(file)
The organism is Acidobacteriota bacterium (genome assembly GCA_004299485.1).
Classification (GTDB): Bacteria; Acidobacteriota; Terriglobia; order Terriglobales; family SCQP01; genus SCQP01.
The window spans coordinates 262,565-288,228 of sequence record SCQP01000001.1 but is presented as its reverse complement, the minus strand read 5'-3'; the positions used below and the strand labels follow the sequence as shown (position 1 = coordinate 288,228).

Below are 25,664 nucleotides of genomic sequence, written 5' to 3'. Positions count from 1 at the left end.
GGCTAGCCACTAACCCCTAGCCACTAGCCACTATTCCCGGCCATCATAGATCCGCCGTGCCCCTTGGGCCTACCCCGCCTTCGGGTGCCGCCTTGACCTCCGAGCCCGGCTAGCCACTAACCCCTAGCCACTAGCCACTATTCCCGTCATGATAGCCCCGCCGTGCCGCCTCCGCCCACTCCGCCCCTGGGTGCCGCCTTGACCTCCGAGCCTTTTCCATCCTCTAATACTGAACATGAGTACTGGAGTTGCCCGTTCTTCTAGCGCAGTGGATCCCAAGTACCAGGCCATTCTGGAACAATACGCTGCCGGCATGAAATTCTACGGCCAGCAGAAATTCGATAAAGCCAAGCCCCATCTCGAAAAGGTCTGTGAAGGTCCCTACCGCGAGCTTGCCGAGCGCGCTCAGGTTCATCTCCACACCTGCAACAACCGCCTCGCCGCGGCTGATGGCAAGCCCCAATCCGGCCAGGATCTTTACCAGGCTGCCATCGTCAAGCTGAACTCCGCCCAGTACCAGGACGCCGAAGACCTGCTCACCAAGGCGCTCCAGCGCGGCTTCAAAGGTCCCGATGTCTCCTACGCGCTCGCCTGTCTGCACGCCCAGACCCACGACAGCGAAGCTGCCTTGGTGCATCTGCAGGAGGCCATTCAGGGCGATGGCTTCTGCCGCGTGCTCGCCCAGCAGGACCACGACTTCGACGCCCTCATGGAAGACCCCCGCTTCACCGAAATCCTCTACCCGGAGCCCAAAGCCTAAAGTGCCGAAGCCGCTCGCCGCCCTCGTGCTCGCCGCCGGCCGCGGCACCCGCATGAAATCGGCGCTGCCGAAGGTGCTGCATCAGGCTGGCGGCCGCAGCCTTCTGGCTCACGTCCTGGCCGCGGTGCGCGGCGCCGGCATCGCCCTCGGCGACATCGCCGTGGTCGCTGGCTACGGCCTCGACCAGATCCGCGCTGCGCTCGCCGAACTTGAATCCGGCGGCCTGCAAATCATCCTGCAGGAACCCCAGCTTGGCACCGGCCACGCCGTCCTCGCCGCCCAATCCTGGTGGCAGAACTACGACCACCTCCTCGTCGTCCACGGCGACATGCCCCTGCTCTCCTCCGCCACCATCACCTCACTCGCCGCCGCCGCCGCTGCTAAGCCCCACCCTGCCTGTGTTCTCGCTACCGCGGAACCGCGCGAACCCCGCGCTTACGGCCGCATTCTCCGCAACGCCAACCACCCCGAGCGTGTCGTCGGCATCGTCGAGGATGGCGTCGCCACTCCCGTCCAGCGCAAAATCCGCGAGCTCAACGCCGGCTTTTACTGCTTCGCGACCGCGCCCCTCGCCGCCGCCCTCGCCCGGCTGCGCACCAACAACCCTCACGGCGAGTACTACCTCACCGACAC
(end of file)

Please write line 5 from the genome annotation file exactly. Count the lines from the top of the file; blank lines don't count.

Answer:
GGCTAGCCACTAACCCCTAGCCACTAGCCACTATTCCCGGCCATCATAGATCCGCCGTGCCCCTTGGGCCTACCCCGCCTTCGGGTGCCGCCTTGACCTCCGAGCCCGGCTAGCCACTAACCCCTAGCCACTAGCCACTATTCCCGTCATGATAGCCCCGCCGTGCCGCCTCCGCCCACTCCGCCCCTGGGTGCCGCCTTGACCTCCGAGCCTTTTCCATCCTCTAATACTGAACATGAGTACTGGAGTTGCCCGTTCTTCTAGCGCAGTGGATCCCAAGTACCAGGCCATTCTGGAACAATACGCTGCCGGCATGAAATTCTACGGCCAGCAGAAATTCGATAAAGCCAAGCCCCATCTCGAAAAGGTCTGTGAAGGTCCCTACCGCGAGCTTGCCGAGCGCGCTCAGGTTCATCTCCACACCTGCAACAACCGCCTCGCCGCGGCTGATGGCAAGCCCCAATCCGGCCAGGATCTTTACCAGGCTGCCATCGTCAAGCTGAACTCCGCCCAGTACCAGGACGCCGAAGACCTGCTCACCAAGGCGCTCCAGCGCGGCTTCAAAGGTCCCGATGTCTCCTACGCGCTCGCCTGTCTGCACGCCCAGACCCACGACAGCGAAGCTGCCTTGGTGCATCTGCAGGAGGCCATTCAGGGCGATGGCTTCTGCCGCGTGCTCGCCCAGCAGGACCACGACTTCGACGCCCTCATGGAAGACCCCCGCTTCACCGAAATCCTCTACCCGGAGCCCAAAGCCTAAAGTGCCGAAGCCGCTCGCCGCCCTCGTGCTCGCCGCCGGCCGCGGCACCCGCATGAAATCGGCGCTGCCGAAGGTGCTGCATCAGGCTGGCGGCCGCAGCCTTCTGGCTCACGTCCTGGCCGCGGTGCGCGGCGCCGGCATCGCCCTCGGCGACATCGCCGTGGTCGCTGGCTACGGCCTCGACCAGATCCGCGCTGCGCTCGCCGAACTTGAATCCGGCGGCCTGCAAATCATCCTGCAGGAACCCCAGCTTGGCACCGGCCACGCCGTCCTCGCCGCCCAATCCTGGTGGCAGAACTACGACCACCTCCTCGTCGTCCACGGCGACATGCCCCTGCTCTCCTCCGCCACCATCACCTCACTCGCCGCCGCCGCCGCTGCTAAGCCCCACCCTGCCTGTGTTCTCGCTACCGCGGAACCGCGCGAACCCCGCGCTTACGGCCGCATTCTCCGCAACGCCAACCACCCCGAGCGTGTCGTCGGCATCGTCGAGGATGGCGTCGCCACTCCCGTCCAGCGCAAAATCCGCGAGCTCAACGCCGGCTTTTACTGCTTCGCGACCGCGCCCCTCGCCGCCGCCCTCGCCCGGCTGCGCACCAACAACCCTCACGGCGAGTACTACCTCACCGACAC